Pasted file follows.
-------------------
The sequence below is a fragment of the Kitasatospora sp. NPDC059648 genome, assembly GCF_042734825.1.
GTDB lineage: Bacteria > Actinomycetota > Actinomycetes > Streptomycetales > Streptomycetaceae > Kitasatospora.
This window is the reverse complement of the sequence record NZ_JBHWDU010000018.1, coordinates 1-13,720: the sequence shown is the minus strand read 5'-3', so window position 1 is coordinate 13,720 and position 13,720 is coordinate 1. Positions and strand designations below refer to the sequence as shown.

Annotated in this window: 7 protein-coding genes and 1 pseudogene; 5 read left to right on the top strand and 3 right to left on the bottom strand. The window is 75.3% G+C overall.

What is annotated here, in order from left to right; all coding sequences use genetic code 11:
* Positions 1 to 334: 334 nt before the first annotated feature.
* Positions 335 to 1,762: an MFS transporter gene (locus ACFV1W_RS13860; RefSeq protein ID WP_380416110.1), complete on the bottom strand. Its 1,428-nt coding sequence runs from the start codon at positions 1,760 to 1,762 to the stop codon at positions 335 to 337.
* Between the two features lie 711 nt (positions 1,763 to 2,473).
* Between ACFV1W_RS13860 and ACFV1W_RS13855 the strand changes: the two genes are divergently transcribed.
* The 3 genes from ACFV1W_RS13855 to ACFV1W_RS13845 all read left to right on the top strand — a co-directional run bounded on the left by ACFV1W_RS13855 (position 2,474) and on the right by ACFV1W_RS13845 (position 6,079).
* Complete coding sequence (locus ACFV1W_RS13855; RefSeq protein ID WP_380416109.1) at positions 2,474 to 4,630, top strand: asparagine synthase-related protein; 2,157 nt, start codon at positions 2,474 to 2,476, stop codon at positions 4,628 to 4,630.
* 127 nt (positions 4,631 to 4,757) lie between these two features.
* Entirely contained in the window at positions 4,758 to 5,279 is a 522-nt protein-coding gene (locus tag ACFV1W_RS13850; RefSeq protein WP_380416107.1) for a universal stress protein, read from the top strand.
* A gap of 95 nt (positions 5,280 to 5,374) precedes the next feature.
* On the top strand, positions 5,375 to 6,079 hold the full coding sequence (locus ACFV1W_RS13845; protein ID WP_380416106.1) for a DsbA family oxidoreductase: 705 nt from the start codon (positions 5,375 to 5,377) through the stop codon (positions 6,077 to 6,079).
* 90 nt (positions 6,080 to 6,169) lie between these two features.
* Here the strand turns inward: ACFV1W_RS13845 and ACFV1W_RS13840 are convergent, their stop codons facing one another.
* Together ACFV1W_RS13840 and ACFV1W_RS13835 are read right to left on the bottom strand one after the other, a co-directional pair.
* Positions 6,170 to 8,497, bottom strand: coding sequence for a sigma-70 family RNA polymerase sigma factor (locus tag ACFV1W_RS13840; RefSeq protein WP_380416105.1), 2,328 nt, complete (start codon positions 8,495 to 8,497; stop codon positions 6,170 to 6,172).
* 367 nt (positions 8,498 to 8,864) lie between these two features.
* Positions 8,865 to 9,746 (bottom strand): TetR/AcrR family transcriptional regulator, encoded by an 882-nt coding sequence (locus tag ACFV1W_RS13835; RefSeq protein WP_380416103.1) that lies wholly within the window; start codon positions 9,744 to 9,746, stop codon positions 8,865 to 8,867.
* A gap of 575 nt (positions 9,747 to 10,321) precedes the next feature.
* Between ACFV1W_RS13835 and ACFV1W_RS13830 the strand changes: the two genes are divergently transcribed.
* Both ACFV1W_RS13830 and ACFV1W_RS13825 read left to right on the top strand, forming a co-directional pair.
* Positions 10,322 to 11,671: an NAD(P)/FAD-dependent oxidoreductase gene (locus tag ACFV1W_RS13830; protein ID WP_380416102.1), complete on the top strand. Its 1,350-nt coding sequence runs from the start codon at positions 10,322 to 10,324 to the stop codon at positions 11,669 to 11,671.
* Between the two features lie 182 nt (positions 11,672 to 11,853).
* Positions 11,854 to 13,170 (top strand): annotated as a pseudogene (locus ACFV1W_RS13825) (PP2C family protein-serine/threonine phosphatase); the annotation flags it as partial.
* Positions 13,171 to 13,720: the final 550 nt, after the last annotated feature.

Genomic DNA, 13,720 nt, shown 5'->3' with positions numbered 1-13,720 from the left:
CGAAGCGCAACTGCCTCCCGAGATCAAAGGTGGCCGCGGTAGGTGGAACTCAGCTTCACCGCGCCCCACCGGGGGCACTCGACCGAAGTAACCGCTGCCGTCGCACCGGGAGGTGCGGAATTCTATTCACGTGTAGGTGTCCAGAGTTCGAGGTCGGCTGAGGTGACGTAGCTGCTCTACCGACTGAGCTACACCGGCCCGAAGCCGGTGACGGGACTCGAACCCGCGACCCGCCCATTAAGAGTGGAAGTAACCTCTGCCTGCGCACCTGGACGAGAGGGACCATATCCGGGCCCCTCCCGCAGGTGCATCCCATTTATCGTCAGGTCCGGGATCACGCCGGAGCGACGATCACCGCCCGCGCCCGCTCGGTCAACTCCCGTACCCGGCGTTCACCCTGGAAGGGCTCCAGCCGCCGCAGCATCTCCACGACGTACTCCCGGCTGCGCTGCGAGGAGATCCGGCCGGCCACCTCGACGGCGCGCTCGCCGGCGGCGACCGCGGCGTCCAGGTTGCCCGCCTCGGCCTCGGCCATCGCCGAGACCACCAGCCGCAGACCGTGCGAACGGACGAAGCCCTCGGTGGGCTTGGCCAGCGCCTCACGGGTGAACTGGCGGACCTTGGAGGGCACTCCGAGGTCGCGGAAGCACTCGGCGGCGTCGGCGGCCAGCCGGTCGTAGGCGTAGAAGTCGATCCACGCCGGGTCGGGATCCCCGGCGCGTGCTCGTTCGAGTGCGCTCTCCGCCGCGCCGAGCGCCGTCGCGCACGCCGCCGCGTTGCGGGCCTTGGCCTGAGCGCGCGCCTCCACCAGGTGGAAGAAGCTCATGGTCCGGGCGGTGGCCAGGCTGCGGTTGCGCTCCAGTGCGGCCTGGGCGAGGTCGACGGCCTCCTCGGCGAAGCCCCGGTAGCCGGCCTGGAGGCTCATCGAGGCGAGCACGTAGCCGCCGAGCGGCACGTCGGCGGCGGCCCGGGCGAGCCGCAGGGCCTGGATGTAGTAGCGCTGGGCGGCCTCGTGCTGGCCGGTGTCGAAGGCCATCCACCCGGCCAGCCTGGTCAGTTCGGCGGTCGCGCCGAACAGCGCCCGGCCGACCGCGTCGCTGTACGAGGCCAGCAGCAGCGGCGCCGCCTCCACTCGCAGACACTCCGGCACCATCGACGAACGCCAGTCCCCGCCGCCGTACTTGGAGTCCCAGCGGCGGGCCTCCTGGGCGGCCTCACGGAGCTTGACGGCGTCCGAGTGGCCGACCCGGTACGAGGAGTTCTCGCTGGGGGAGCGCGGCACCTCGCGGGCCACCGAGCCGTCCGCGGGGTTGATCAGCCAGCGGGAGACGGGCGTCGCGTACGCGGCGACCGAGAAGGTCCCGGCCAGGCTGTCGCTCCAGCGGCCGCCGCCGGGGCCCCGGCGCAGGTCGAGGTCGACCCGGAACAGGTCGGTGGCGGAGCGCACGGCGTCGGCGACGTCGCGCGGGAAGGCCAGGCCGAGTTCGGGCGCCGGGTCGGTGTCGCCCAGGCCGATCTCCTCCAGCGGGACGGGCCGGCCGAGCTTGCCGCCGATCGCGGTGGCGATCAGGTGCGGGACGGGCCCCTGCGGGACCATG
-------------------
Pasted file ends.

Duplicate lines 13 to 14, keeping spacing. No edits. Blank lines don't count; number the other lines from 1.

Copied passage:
* Entirely contained in the window at positions 4,758 to 5,279 is a 522-nt protein-coding gene (locus tag ACFV1W_RS13850; RefSeq protein WP_380416107.1) for a universal stress protein, read from the top strand.
* A gap of 95 nt (positions 5,280 to 5,374) precedes the next feature.